What others are saying about President Obama's State of the Union Address.
Jonah Goldberg, National Review: "There's a lot to be said for the first State of the Union Address of any presidency. People want to see their new president and hear what he has in store. But by the sixth one, nobody really wants to watch a State of the Union Address. We may feel obligated to watch — out of professional or civic duty — but the number of people who woke up giddy with anticipation for (this) speech has to be smaller than the number of people who thought Caddyshack II was better than the original."
OUR VIEW: Obama tries to reframe presidency
Jon Favreau, The Daily Beast: "So why the hell do we keep putting ourselves through this grueling ritual year after year? Shouldn't we just go back to the days before Woodrow Wilson, where the State of the Union was conveyed in a simple letter to Congress? No, we shouldn't. And here's why: Along with a few championship games and award shows, the State of the Union is one of the few annual events that tens of millions of Americans still watch together, as a country. For a brief moment, we get to witness our system of government as the proud, democratic institution it was meant to be, not the sad, partisan spectacle it has too often become."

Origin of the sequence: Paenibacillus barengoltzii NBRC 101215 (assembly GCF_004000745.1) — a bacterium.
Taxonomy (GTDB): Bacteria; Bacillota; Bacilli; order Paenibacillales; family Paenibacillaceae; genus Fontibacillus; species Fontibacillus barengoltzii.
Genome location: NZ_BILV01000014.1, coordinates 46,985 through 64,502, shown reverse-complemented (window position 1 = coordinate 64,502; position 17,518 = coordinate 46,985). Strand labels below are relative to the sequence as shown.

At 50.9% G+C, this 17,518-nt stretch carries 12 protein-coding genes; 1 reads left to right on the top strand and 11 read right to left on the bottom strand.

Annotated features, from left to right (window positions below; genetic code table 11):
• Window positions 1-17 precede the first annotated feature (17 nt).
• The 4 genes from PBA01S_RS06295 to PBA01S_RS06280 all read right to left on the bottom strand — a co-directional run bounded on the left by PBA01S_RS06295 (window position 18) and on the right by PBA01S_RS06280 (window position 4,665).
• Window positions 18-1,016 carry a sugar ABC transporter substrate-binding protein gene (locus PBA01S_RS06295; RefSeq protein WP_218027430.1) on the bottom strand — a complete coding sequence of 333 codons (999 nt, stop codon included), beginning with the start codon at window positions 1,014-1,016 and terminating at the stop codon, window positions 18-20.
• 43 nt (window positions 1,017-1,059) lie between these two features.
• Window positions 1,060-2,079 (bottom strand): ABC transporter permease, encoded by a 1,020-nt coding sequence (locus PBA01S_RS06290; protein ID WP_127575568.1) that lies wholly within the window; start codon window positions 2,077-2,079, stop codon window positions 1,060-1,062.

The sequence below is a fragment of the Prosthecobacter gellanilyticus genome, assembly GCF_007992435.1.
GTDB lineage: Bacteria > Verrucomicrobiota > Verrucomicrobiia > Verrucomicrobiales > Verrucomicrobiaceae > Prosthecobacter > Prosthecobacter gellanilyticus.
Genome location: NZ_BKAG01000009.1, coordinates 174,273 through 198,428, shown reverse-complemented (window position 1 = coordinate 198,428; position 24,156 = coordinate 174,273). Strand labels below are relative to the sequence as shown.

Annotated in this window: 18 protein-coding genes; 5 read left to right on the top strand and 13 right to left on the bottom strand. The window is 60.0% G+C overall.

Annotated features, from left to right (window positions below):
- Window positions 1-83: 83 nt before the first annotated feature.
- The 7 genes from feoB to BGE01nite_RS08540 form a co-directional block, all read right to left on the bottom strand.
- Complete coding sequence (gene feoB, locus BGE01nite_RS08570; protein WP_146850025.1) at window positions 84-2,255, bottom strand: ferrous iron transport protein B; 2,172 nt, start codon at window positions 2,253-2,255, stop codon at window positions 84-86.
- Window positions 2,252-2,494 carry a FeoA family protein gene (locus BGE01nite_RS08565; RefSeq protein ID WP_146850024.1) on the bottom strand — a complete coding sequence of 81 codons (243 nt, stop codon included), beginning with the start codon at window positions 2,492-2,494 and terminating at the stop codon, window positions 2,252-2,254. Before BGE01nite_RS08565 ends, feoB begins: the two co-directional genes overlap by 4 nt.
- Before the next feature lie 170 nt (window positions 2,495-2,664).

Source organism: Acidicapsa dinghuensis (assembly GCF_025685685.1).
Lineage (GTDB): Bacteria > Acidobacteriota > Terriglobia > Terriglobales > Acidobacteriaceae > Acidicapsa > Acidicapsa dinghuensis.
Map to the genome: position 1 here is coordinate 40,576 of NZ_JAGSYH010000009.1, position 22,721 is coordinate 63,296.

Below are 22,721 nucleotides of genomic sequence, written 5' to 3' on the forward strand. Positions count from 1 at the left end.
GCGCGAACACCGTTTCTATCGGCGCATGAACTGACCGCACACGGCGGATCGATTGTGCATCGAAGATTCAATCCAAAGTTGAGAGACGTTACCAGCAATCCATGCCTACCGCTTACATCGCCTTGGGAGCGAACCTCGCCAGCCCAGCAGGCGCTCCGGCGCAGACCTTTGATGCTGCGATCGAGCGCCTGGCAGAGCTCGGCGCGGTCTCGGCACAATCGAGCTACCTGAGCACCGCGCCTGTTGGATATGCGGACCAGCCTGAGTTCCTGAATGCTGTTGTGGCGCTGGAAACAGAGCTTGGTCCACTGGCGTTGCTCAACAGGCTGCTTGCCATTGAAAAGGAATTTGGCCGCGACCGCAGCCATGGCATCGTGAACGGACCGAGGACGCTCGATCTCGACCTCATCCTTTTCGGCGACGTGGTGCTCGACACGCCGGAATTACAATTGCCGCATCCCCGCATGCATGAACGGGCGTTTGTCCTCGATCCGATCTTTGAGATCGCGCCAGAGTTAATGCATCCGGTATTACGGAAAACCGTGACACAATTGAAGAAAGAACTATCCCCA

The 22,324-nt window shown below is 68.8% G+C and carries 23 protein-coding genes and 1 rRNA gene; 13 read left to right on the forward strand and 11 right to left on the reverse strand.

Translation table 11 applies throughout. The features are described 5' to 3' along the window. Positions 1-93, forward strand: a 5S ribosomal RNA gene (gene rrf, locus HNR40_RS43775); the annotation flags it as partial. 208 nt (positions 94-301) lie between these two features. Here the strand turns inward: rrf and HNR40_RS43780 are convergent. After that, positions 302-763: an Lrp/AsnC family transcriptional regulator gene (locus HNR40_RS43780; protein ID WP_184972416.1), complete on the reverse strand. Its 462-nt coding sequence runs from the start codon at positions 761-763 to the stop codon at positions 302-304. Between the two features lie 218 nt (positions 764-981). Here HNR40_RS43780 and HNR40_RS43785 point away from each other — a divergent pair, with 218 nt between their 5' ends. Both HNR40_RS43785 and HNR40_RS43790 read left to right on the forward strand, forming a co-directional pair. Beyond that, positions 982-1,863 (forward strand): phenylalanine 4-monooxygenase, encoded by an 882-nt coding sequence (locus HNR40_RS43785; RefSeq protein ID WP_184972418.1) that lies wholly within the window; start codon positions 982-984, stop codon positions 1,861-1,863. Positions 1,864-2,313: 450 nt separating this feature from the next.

Carol Platt Liebau,Townhall.com: "There are two reasons for the growing indifference for the innumerable speeches that issue from the president's mouth: First, the public has figured out that President Obama is either unwilling or unable to work meaningfully with Congress, so little of lasting import is likely to happen. Second, with an approval rate of 41%, he's clearly squandered the enormous reservoir of public goodwill he enjoyed at both of his inaugurations."
Juan Williams,Fox News: "The ambitious goals laid out by President Obama in last year's State of the Union Address — immigration reform, gun control, action on climate change — have been hopelessly stalled by political reality. That is not likely to change in the coming months. There may, however, be new opportunities for bipartisan solutions to pressing national problems in 2014. The most promising of these opportunities is to reform the corporate tax code. ... There is also bipartisan legislation in the Congress to establish a fund to rebuild America's crumbling infrastructure to spur economic growth and create employment opportunities."